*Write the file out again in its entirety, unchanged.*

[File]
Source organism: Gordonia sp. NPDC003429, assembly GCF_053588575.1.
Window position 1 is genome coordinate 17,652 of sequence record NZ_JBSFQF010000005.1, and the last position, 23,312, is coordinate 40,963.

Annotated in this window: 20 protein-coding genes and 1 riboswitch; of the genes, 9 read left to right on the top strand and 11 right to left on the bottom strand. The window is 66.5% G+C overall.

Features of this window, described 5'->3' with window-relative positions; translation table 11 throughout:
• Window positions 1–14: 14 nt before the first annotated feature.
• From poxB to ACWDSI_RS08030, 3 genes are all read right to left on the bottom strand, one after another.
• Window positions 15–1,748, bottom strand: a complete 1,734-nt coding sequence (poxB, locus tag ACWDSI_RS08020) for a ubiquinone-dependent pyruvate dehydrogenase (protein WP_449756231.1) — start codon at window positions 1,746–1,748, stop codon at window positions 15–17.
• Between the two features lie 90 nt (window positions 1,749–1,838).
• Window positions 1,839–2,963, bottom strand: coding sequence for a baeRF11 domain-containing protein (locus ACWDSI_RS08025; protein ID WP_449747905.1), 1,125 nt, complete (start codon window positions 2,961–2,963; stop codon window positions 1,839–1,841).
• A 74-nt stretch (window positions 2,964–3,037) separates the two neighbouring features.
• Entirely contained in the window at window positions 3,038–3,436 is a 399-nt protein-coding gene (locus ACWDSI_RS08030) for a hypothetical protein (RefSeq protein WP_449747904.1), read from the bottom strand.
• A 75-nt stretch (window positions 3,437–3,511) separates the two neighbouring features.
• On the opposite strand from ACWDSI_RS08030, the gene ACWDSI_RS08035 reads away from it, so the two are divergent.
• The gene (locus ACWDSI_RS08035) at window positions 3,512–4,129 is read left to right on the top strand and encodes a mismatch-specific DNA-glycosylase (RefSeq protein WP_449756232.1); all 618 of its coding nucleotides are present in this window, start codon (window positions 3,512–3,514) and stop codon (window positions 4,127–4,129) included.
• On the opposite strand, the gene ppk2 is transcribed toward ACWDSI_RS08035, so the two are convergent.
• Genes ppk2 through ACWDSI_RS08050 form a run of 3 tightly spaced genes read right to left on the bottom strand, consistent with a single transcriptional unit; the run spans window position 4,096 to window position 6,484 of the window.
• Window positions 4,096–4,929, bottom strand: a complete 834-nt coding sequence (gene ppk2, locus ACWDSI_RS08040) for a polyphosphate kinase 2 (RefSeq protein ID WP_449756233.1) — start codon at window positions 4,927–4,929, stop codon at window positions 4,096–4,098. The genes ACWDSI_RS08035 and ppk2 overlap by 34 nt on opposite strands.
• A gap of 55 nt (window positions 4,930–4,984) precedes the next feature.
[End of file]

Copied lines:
Source organism: Gordonia sp. NPDC003429, assembly GCF_053588575.1.
Window position 1 is genome coordinate 17,652 of sequence record NZ_JBSFQF010000005.1, and the last position, 23,312, is coordinate 40,963.

Annotated in this window: 20 protein-coding genes and 1 riboswitch; of the genes, 9 read left to right on the top strand and 11 right to left on the bottom strand. The window is 66.5% G+C overall.

Features of this window, described 5'->3' with window-relative positions; translation table 11 throughout:
• Window positions 1–14: 14 nt before the first annotated feature.
• From poxB to ACWDSI_RS08030, 3 genes are all read right to left on the bottom strand, one after another.
• Window positions 15–1,748, bottom strand: a complete 1,734-nt coding sequence (poxB, locus tag ACWDSI_RS08020) for a ubiquinone-dependent pyruvate dehydrogenase (protein WP_449756231.1) — start codon at window positions 1,746–1,748, stop codon at window positions 15–17.
• Between the two features lie 90 nt (window positions 1,749–1,838).
• Window positions 1,839–2,963, bottom strand: coding sequence for a baeRF11 domain-containing protein (locus ACWDSI_RS08025; protein ID WP_449747905.1), 1,125 nt, complete (start codon window positions 2,961–2,963; stop codon window positions 1,839–1,841).
• A 74-nt stretch (window positions 2,964–3,037) separates the two neighbouring features.
• Entirely contained in the window at window positions 3,038–3,436 is a 399-nt protein-coding gene (locus ACWDSI_RS08030) for a hypothetical protein (RefSeq protein WP_449747904.1), read from the bottom strand.
• A 75-nt stretch (window positions 3,437–3,511) separates the two neighbouring features.
• On the opposite strand from ACWDSI_RS08030, the gene ACWDSI_RS08035 reads away from it, so the two are divergent.
• The gene (locus ACWDSI_RS08035) at window positions 3,512–4,129 is read left to right on the top strand and encodes a mismatch-specific DNA-glycosylase (RefSeq protein WP_449756232.1); all 618 of its coding nucleotides are present in this window, start codon (window positions 3,512–3,514) and stop codon (window positions 4,127–4,129) included.
• On the opposite strand, the gene ppk2 is transcribed toward ACWDSI_RS08035, so the two are convergent.
• Genes ppk2 through ACWDSI_RS08050 form a run of 3 tightly spaced genes read right to left on the bottom strand, consistent with a single transcriptional unit; the run spans window position 4,096 to window position 6,484 of the window.
• Window positions 4,096–4,929, bottom strand: a complete 834-nt coding sequence (gene ppk2, locus ACWDSI_RS08040) for a polyphosphate kinase 2 (RefSeq protein ID WP_449756233.1) — start codon at window positions 4,927–4,929, stop codon at window positions 4,096–4,098. The genes ACWDSI_RS08035 and ppk2 overlap by 34 nt on opposite strands.
• A gap of 55 nt (window positions 4,930–4,984) precedes the next feature.